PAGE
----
Iran in its long time ambition of procuring a Nuke arm to counter any eventual attack from its enemy duo of US-Israel launched a programme to acquire the capability clandestinely.
In 2003 it came out to public and received wider condemnations and till the date survives as a controversial issue. US and EU consider the issue as a breach of trust because Iran is a signatory of NPT and has obligation not to engage in proliferation of nuclear arms in the region.
Prominent nuclear powers of Asia – India, Pakistan and China one way or other have contributed towards nuclear aspirations of Iran and Russia an open supporter of Iran in many cases moderate and neutralise the tension between Iran and its opponents.
Now, after becoming a recognised nuclear trading partner with NSG tag, India preaches Iran not to go for nuclear powered status in against committed as earlier. Prime Minister Manmohan Singh has reiterated its position identical with EU.
However, India was never a signatory of either NPT and CTBT but conducted nuclear tests thrice and now associated with US, France, Russian Federation and other member nations of NSG for receiving fuel for running nuclear power plants.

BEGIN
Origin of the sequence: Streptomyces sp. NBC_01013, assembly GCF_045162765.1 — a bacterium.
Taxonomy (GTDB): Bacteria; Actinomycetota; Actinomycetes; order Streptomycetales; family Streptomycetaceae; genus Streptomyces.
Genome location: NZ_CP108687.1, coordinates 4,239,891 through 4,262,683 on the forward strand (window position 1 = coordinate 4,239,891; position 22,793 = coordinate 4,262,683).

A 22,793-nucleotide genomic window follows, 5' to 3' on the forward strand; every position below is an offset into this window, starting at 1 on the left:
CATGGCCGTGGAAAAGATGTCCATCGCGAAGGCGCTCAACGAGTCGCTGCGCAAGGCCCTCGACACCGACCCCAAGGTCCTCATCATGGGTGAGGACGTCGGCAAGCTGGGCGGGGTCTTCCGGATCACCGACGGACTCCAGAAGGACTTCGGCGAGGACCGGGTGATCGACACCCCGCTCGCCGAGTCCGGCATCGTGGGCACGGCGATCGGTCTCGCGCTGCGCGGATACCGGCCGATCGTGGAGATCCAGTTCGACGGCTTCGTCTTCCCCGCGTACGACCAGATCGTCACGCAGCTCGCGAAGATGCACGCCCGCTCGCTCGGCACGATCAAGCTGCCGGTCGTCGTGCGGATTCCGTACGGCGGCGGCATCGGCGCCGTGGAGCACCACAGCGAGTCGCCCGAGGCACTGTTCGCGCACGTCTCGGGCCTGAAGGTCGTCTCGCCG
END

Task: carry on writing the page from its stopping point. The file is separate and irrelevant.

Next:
India’s clever bargain does not mean any legitimacy to acquire fuels to run civilian nuclear reactors to produce power to boost economic activities.
Iran as an Islamic nation which also a prime rivalry and major threat to Israel is subject to same treatment as India but refused to go ahead since potentially endangers the Zionist state. In case of India it waited for 34 years to come over the nuclear apartheid through the 123 agreement with US. Of course, Iran could do the same thing to get a short cut legitimacy to procure fuel to produce power and subsequently produce arms in a clandestine manner. Any how, the partner will help out to sustain international pressure if the clandestine bomb being discovered. They need not to bother about it.
Israel clearly has produced nukes and argues on the ground of fear of attack from hostile Arab neighbours. US support the theory as usual and protect Israel from any international ban or economic blockade in case it accepts existence of a Jew bomb.
The issue here lay is not about the possession of a bomb but partisan approach from the nuclear club in regard of nuclear arms and acquiring of arsenals. They encourage selected nations on their own convenience and willingness but not on the merit of accountability of such nations.
This approach may lead to more complications rather than stopping nuclear arms race in the region. The nuclear diplomacy has shortened itself to a minimal position setting aside chances to use it as an attractive bargaining tool to end conflicts in the Mid-West region.